The method of forming the above described sacks comprises collapsing a tube of thermoplastic film while simultaneously forming gussets in opposite sides thereof and prior to or subsequent to forming the transverse heat-seal stripe or stripes for the bottom of the bag, forming a seal area adjacent to the 90 gusset region of the bottom of the bag and the vertical line formed by the innermost fold of the gusset. See angle XYZ of FIGS. 3. This seal area can be through the four films ABCD, see below, or through A bonded to B and C bonded to D, but no bond between B and C.
FIG. 1 is a front elevation view representing a bag of the prior art.
FIG. 2 is an end view of a thermoplastic tube having oppositely disposed gussets in partially collapsed form.
FIG. 3 is a front elevation view of one form of the bag structure of the present invention.
Referring to FIG. 1, 10 refers to a bag structure of the prior art. In forming this bag structure, a collapsed tubular thermoplastic film such as that depicted in FIG. 2 is employed. FIG. 2 shows an end view of such a tube having two oppositely disposed in-folded gussets represented by B and C. The front and the rear or the outer panels or walls of the bag derive from film A and film D of the collapsed tubular structure. The vertical dotted lines 12 of FIG. 1, illustrate the extent to which the gusset or pleat extends in from the side region of bag 10. In its fully lay-flat condition the outer segments of the bag constitute four layers of film as in the region 14. These four layers are shown in FIG. 2 is layers A, B, C and D. The same is true on the opposite side of the bag. The region 16 in FIG. 1 represents the central region of the sack made up of two films, i.e. the central regions of films A and D of FIG. 2. The region 18 of FIG. 1 represents a heat seal which extends in a transverse line or stripe across the bottom of the sack. At the opposite end of the sack, 22 represents the handles which are made of two separate film thicknesses by virtue of the gusset or pleat arrangement of the sack. Orifices 30 and 32 are alternative suspension holes or points for suspending packs of bags from appropriate racks in a supermarket checkout counter.
The two points 24 of FIG. 1 represent, an inherent weak spot in the heat-seal bond at the bottom of the bag. When the arrangement shown in FIG. 2 is completely collapsed, films A, B, C, and D, are essentially parallel. Thereafter, a sealing means transversely heat unitizes the layers. The melt-unitized mass in the outer regions of the bottom of the bag is thicker than that in the center region of the bag. When the bag is put to use and product begins filling the bag, the gussets or pleats 12 begin to unfold in an attempt to form the side walls of the sack. This readily occurs unimpeded from the mouth of the sack and throughout most of the bag. However, the bottom of the gusset 12 is prevented from expanding because it has been heat sealed between films A and D. As filling and stretching of the bag continues, the resistance at points 24 can be exceeded. This is particularly true in bags made of high molecular weight, high density polyethylene of a film gauge thickness between about 0.3 to about 1.0 mils. A tear develops in the thickness region corresponding to films A and D, just adjacent to the transition region extending from the fused four layers to the fused two layers at the bottom of the bag, i.e. at 24. Once such a tear begins, a zippering effect can cause the bottom of the bag to open with loss or partial loss of the contents thereof.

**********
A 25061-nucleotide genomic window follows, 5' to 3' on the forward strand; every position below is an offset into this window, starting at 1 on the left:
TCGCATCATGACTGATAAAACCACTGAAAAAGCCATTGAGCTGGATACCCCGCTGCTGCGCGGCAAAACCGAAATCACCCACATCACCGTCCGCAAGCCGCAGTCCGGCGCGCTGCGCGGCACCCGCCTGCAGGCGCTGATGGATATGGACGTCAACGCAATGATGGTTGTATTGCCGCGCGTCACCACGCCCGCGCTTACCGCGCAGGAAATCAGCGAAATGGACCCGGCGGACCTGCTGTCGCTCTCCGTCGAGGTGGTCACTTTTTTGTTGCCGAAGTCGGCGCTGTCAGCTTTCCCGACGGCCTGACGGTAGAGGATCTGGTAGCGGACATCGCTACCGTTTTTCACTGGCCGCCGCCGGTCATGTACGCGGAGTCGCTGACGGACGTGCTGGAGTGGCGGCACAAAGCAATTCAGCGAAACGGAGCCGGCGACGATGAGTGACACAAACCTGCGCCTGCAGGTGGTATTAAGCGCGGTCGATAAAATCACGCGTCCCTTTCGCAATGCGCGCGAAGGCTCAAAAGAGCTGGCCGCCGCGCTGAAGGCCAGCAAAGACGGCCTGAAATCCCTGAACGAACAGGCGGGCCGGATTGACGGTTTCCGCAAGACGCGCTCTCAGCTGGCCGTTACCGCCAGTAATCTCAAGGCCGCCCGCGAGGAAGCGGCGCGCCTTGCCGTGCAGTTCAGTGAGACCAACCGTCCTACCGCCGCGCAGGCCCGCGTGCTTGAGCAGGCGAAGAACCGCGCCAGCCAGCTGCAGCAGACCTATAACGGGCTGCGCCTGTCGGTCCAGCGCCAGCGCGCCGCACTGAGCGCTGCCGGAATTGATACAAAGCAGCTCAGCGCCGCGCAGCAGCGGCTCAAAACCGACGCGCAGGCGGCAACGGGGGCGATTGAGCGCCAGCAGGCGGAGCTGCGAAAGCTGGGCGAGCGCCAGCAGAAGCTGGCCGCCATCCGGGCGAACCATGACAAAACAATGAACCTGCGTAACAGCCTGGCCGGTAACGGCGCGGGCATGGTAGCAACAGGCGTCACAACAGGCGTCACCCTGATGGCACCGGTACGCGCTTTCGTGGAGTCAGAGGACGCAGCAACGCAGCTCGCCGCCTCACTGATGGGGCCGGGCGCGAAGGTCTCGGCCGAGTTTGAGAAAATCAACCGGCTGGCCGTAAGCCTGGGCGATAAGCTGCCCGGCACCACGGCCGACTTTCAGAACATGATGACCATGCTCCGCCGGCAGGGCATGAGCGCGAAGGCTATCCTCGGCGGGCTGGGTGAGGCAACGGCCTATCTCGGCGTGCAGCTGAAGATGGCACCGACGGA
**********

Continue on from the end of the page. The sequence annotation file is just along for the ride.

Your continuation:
Referring to FIG. 3, it has been found that the strain or stress that tends to concentrate at region 24 of FIG. 1, can be relieved or transferred to seal areas 26 which can withstand the forces of loads for which the bag structure has been designed.
In FIG. 3 lines XY and YZ form right angles at the bottom of the bag. The seal area 26 should be located within the 90 gusset fold lines XYZ move outward or pivot at point Y, the bottom region of gusset fold XY will contact seal area 26 and strain on point Y will be relieved. It is preferred that seal area 26 be spaced from line ZY and be closer to line XY than to ZY. Without being limited to a precisely stated range of locations, the seal area can be located from about 0-3 cm from line ZY and from about 0-3 cm from line XY. A particularly preferred location is that shown in FIG. 3 near the apex of angle XYW.
The configuration of the seal area is not important. It may be of any regular geometric figure, e.g., circle, triangle, square, or irregular figure, e.g, oval, star, etc. It also may be a series of short spaced seal lines. The seal area can be formed by heat, by adhesive or some mechanical means. If a circle, it can have a diameter of from about 0.3-1 cm and if some other shape, then of an equivalent area.
The seal area can be between film layers ABC and D for example by heat sealing through the four layers either before or after forming transverse seal line 18. The seal areas also may advantageously be between film layers A and B with a separate seal between C and D. In this embodiment B is not sealed to C and there are, therefor, four seal areas, two on each side of the bag. This arrangement provides for an even more efficient relief of stress as the gussetts expand.
The seal areas can be formed using conventionally heat source means, e.g., ultrasonic heads or resistance elements. Dots of adhesive may be used as alternative means.
While the contemplated sacks can be made of any thermoplastic material, polyethylene and polyethylene blends are preferred. The term polyethylene is employed herein in it generic sense to include low density polyethylene (LDPE) having a density of from about 0.910-0.939, linear low density polyethylene (LLDPE), which actually is a copolymer of ethylene and another alpha olefin, having a density ranging from about 0.910-0.939, high molecular weight, high density polyethylene (HDPE) having a density ranging from about 0.940-0.970 and any blends thereof. A preferred material for handled grocery sacks is a blend of LLDPE and LDPE with the latter being present in from about 0-20% by weight. When employing this material, the film gauge can range from about 0.3 to 1 mil in thickness. Another preferred polyethylene resin is high density polyethylene (HDPE) alone or in combination with from 0 to 50 weight % of LLDPE. A preferred combination is a blend of the two which would yield a density of from 0.945-0.955 g/cc. When material of this density is employed unusually strong film having a guage thickness of from 0.3 to 1 mil can be employed in forming the grocery sacks contemplated by the present invention.